In the ancient world, gay was a matter of who was on top. If you were a topper, that was fine; if you were the one getting in the ass, not so cool. In other words, prison rules. Sparta's leather-bar ways were a running joke to the ancient Greeks. The Spartans were stone killers - but they also preened like teenage girls before a battle. They grew their hair long, and before a fight they'd comb it, oil it, try out fetching new styles, put little baubles in their ears, anything to die young and leave a beautiful corpse.

None of that in this movie. Just the opposite. The script even has Leonidas taunt the Athenians calling them"boy-lovers." Athens, the true hero of the war against Persia, gets dissed time and again in this movie. You won't hear a word in 300 about Salamis, the real decisive battle of the war - because it was Athens, not Sparta, that destroyed the Persian fleet at Salamis.


This isn't just a matter of overlooking some detail that would get in the way of exposition. Look, we can denounce the limitations of franchise in Athens until we all feel suitably indignant at the idea of calling it"the birthplace of democracy" -- but at the end of the day, it was the birthplace of democracy. In 1955, when C. L. R. James wanted to write about the shape that a revolutionary democratic-socialist order ought to take, guess what his reference point was?

Conversely, in the early 20th century, when right-wing authoritarians in Europe looked to antiquity for a model, they, too, had an example in mind. Brecher is not being at all alarmist when he says:

Only amateur fascists admire Sparta guys; they're still pissed off because people like me dared to warn them the Iraq war was going to be a disaster. Now the neocons have gone so over the deep end of delusional thinking that they've resorted to fantasizing about Sparta, where nobody ever argued, where everyone yelled and stabbed and otherwise kept their mouths shut.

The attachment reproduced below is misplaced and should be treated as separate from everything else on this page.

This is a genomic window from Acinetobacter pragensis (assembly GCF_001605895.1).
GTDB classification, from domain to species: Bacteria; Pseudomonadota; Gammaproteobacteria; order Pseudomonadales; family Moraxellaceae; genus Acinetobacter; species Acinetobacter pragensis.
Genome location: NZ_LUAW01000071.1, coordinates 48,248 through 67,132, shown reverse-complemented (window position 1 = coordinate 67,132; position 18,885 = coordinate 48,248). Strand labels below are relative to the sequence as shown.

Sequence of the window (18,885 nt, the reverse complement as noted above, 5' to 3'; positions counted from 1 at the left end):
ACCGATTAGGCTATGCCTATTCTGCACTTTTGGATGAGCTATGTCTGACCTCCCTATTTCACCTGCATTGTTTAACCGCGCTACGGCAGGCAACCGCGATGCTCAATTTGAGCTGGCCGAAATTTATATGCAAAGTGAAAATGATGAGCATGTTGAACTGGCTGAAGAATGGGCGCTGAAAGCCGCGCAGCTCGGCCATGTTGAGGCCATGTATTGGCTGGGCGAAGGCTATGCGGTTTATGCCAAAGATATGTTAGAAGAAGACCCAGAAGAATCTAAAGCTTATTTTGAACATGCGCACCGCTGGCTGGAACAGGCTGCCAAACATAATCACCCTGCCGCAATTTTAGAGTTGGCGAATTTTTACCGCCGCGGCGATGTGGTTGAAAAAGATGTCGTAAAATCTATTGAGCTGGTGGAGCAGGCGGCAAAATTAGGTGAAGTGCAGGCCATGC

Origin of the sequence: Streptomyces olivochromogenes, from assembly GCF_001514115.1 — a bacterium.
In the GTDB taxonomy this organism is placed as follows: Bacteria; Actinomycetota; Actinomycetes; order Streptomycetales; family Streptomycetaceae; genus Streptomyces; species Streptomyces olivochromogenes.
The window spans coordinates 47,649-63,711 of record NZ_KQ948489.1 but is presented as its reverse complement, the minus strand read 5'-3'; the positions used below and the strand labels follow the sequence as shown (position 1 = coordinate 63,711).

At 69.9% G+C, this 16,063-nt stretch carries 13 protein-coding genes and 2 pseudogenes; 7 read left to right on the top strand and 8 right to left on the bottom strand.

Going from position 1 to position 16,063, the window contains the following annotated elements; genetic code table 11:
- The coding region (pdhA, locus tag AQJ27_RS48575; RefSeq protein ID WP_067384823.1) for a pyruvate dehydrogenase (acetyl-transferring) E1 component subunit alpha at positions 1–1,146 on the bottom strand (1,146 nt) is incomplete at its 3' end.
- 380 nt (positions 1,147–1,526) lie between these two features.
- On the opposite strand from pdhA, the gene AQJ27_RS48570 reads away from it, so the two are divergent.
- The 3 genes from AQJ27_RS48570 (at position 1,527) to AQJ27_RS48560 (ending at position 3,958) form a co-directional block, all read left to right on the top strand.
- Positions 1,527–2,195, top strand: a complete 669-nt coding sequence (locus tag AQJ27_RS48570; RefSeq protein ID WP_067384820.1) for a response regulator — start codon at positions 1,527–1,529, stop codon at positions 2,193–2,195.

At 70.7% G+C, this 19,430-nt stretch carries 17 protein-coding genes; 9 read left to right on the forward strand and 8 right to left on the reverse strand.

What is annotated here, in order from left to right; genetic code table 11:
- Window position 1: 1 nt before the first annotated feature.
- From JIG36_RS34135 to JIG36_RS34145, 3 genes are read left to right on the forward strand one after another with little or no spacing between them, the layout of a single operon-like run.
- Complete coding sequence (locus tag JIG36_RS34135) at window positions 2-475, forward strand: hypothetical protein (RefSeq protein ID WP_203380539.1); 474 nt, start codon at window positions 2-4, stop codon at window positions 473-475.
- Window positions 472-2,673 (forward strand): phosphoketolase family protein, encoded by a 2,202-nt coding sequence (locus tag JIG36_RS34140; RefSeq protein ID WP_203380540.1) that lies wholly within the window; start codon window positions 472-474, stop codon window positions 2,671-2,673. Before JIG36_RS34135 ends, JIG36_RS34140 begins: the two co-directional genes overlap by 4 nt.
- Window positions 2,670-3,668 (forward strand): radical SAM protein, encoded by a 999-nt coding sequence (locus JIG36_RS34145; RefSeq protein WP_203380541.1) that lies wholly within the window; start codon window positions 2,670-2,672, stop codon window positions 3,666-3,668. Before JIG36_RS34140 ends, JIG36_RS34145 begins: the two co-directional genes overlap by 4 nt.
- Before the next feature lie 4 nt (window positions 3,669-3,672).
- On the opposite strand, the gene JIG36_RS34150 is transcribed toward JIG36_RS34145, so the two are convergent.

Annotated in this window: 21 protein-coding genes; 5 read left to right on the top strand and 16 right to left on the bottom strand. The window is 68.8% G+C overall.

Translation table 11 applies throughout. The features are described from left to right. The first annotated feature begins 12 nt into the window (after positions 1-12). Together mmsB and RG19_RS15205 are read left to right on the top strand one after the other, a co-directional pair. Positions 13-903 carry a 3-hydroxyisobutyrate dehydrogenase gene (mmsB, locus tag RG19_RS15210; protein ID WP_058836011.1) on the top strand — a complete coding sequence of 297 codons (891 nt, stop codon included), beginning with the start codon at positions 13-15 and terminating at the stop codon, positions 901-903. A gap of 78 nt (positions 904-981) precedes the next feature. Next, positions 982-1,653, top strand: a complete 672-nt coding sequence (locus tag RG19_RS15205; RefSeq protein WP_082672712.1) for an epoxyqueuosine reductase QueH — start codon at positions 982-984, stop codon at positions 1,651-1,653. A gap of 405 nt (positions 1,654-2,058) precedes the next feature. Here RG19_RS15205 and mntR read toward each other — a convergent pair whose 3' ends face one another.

It's downright hilarious the way this movie punishes every smart character. Every time someone wants to argue with the war party in this movie, he's evil. Everybody who talks in a normal tone of voice is evil. Snyder shows two scenes where the Spartans murder Persian envoys arriving under a flag of truce. And both times, you're supposed to cheer.

Since when do Americans cheer when truce parties are murdered? Well, that's pretty easy to answer, actually: since Iraq. These diehard neocons have gone insane because there's no way they can argue for an invasion of Iran any more. But they still want it, bad. So they've taken a crash course in fascism, jumping all the way to cheering for Sparta and booing for Athens - because Athens stands for brains and flexibility and talking things out. They can't win the argument, so they want to kill anybody who tries to argue.


Thanks to Tim Burke for pointing out Brecher's salutary article.